Joe Dziemianowicz, NY Daily News: Porter ("Dreamgirls") is a force of nature as Lola. Sands ("American Idiot"), in the tamer role, makes Charlie wonderfully appealing. Annaleigh Ashford ("Dogfight") turns her musical lament about choosing the wrong men into a sweet highlight. Andy Kelso is terrific as Charlie's old pal; it's too bad he has just one scene.
Elysa Gardner, USA Today: The musical highlights are the more boisterous numbers, where Lauper imbues textures lifted from the Motown and disco eras with a sizzling theatricality that's bound to put a little more spring in your step and cheer in your heart. Even if you're just wearing flats.
Charles McNulty, Los Angeles Times: This slavering-to-please production, directed and choreographed by Jerry Mitchell and featuring Lauper's recycled blend of pop and funk, is a tall, overstuffed wedding cake crammed with so much sugary filling that even those with an insatiable sweet tooth might prefer a slice of cantaloupe instead. By turns entertaining and stultifying, "Kinky Boots," which had a tryout production last year in Chicago but could still use another round of tinkering, takes too much time to hit its stride.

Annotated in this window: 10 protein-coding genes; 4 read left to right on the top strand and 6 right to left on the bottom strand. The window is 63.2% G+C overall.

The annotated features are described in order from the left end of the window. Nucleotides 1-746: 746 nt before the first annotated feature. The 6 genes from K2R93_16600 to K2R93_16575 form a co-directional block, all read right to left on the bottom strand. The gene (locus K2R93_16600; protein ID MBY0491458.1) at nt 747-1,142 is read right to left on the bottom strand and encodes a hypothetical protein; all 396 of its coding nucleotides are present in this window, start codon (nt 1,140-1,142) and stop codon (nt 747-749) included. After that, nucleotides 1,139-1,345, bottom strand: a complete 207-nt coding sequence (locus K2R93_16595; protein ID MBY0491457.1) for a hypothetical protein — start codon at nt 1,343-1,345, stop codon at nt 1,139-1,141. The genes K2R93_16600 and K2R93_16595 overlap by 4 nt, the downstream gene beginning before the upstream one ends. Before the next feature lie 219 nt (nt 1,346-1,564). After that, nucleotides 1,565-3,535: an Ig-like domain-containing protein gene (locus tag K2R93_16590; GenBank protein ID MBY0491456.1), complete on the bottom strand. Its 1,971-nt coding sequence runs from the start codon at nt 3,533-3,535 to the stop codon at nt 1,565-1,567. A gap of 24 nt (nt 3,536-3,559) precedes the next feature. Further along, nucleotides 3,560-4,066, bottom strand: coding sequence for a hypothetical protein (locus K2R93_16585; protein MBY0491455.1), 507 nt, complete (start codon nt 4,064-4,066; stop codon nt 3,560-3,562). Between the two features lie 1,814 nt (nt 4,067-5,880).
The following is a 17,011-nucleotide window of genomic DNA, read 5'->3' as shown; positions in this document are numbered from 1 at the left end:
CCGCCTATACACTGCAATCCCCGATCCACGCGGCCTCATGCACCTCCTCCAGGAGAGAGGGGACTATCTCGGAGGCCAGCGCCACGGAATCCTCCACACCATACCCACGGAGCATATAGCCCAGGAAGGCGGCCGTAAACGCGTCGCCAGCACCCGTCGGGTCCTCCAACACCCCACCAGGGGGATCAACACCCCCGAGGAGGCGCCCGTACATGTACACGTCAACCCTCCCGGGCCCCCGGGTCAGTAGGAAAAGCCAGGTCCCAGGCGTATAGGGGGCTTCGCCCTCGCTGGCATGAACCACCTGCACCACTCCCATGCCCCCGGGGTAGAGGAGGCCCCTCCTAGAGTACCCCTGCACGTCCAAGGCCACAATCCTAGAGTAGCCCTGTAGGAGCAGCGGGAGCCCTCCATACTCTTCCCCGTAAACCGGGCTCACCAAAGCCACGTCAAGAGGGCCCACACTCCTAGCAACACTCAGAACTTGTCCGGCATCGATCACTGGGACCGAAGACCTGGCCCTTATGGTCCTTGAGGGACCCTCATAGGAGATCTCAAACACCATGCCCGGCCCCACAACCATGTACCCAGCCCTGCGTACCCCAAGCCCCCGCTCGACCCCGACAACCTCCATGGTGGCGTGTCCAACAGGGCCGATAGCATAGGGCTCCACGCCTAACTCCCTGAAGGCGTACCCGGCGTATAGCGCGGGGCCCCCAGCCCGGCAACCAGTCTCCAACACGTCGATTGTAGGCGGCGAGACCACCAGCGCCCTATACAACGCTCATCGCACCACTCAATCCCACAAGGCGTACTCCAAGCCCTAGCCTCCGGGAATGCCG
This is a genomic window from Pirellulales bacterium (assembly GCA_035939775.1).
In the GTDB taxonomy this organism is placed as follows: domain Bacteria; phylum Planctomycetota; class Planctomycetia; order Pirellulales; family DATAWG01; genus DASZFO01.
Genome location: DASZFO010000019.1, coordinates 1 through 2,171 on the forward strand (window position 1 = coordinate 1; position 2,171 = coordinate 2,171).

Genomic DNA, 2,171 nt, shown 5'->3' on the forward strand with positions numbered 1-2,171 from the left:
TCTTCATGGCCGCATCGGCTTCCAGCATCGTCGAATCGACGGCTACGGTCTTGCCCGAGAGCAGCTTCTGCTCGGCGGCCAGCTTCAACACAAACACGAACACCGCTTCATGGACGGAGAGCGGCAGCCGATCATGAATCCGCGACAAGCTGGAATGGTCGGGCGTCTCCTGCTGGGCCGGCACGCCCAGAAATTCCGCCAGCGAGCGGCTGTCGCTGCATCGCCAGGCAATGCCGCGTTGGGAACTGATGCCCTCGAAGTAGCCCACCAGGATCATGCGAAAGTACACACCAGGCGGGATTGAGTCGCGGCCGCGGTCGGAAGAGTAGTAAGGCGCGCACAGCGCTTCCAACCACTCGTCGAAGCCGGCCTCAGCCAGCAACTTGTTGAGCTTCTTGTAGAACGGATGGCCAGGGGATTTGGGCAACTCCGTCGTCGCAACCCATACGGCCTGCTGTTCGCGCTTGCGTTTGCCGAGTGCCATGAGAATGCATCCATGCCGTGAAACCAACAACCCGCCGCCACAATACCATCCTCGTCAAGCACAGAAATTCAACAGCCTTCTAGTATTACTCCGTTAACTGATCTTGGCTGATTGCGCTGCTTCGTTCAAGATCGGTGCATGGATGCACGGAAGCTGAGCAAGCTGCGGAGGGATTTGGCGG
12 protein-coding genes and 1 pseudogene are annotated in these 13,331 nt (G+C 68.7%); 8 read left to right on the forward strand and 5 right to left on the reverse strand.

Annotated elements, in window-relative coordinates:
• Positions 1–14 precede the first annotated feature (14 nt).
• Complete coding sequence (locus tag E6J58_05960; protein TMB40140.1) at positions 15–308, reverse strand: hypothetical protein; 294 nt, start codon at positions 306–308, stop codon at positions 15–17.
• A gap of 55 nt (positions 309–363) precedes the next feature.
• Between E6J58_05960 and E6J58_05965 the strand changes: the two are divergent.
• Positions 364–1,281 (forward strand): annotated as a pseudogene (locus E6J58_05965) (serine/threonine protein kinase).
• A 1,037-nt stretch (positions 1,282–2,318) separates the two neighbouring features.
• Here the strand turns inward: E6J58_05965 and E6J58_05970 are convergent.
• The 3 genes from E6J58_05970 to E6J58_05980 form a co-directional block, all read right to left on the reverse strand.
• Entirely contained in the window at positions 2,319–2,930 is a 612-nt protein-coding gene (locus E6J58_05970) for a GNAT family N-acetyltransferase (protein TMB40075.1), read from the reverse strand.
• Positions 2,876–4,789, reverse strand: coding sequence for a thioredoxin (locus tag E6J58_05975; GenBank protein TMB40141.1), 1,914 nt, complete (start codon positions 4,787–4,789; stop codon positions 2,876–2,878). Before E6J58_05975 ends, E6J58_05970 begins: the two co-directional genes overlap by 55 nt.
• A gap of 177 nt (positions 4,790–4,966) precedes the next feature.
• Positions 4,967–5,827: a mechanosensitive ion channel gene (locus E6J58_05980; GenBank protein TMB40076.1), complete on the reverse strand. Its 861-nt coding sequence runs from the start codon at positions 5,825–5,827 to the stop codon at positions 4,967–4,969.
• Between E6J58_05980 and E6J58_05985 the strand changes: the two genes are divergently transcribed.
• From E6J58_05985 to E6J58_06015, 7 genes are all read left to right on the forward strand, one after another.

Peter Marks, The Washington Post: When it's good, "Kinky Boots," the new Broadway musical with the rocking Cyndi Lauper score, is sweetly, vivaciously, irresistibly good. And when it's not so good - well, let's not dwell for the moment on the not-so-good. The show, which opened Thursday night at the Al Hirschfeld Theatre, is the sort of party for which you will be more than pleased to find yourself on the guest list.